Books are good. They allow me a chance to be taught by great minds. They give me an outlet to rest and use my imagination. They help me grow as a communicator, artist, and Christian. Books make me a better person.

But at times, I allow them to take too much of my time (and money). I’ve been guilty of turning to a book for help before bringing my problems to God. It’s so easy for me to find my rest in books in place of being still in the presence of the Refuge Himself. And for a brief moment during my coaching call, books were more important to me than being obedient to God’s call on my life.

In the Ten Commandments, it’s not an accident that the first command, “You shall have no other gods before me,” is immediately followed by the command forbidding idols. God is to be first and most in our lives, but we have a knack for turning literally anything into something that dethrones Him from first place.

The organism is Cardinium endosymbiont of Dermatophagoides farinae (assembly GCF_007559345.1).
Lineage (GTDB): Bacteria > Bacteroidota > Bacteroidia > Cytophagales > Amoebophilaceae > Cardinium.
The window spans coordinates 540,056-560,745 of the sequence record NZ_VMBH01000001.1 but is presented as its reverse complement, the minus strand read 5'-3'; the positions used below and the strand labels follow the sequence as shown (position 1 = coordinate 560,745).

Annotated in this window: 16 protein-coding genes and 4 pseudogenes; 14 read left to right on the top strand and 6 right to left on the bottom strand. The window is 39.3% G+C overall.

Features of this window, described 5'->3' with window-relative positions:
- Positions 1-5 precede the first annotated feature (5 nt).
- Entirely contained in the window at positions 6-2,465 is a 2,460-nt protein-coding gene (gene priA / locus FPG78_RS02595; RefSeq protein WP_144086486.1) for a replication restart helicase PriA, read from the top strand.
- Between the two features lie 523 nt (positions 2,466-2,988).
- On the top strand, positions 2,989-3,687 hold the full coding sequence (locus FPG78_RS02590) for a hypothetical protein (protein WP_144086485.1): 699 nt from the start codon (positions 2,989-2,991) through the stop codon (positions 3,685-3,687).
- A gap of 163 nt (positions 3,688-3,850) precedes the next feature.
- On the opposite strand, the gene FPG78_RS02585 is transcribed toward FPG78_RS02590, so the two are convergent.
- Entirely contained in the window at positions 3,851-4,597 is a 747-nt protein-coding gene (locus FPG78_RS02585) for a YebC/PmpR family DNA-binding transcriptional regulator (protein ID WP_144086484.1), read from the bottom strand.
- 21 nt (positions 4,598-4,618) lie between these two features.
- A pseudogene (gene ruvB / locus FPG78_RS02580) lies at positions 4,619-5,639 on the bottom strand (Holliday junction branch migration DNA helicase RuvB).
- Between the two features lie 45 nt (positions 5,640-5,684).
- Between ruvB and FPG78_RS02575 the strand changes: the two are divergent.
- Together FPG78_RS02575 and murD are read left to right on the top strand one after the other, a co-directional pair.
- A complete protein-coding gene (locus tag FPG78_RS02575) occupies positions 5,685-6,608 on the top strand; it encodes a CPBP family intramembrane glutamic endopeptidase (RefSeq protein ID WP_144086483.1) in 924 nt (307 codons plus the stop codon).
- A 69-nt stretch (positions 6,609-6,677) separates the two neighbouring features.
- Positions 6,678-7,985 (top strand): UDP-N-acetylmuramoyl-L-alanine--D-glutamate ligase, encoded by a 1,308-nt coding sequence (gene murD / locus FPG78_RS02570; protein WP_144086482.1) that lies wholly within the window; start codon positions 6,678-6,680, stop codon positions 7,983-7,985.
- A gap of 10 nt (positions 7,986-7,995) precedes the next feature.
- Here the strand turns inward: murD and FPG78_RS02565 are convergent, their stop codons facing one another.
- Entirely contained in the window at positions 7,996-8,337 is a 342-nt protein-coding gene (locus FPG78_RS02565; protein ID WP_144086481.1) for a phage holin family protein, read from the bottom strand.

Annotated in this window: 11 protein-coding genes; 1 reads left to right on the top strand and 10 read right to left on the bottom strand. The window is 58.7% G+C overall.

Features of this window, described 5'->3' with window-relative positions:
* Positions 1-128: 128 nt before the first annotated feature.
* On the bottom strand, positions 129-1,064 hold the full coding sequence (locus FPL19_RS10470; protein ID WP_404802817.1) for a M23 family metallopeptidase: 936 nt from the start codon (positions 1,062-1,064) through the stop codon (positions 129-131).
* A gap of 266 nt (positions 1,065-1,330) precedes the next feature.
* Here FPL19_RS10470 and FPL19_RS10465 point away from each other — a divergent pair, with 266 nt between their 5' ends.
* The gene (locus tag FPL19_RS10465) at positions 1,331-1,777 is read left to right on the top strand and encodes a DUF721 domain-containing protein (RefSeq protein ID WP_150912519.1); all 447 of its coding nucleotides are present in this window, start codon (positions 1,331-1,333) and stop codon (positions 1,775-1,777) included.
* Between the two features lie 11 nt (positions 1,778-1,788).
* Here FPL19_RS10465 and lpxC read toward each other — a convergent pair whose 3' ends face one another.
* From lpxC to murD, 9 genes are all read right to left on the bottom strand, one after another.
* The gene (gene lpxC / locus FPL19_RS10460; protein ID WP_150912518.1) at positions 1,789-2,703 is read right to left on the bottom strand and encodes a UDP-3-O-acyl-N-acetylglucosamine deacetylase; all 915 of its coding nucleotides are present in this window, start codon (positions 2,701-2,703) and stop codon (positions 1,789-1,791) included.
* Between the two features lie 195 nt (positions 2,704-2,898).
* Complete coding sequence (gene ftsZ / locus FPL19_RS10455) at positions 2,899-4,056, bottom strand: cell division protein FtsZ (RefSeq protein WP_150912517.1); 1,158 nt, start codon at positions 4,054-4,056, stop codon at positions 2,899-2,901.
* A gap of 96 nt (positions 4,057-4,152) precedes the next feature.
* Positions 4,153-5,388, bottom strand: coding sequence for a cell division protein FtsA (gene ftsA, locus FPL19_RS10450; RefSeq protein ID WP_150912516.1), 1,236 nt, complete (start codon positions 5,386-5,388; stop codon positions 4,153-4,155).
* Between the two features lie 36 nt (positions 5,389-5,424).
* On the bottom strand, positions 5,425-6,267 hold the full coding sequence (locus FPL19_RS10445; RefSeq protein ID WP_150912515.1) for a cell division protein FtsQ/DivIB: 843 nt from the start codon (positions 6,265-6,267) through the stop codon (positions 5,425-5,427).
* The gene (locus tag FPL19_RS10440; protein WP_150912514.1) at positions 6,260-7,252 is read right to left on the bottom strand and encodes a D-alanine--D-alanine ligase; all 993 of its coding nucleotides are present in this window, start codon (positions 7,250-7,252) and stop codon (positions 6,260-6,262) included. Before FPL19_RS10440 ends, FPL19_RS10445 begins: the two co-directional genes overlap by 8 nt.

Where I am living now (a small city in Midwest, USA), carved idols aren’t paraded on the streets like other places I’ve lived. Our idols are more subtle, subjective, personal. Idols can be anything.

“…we do not usually make little statuettes of gold and silver and then worship them. But idolatry knows no cultural or temporal barriers. We have four-wheeled idols whose worshipers spend all their effort and money polishing them and driving them faster and faster. We have three-bedroomed idols, whose devotees have to keep them spotlessly clean in case visitors should come. We have square idols with silver screens. Some of us have well-bound idols with pages and dust jackets.”

(N. T. Wright, Small Faith, Great God)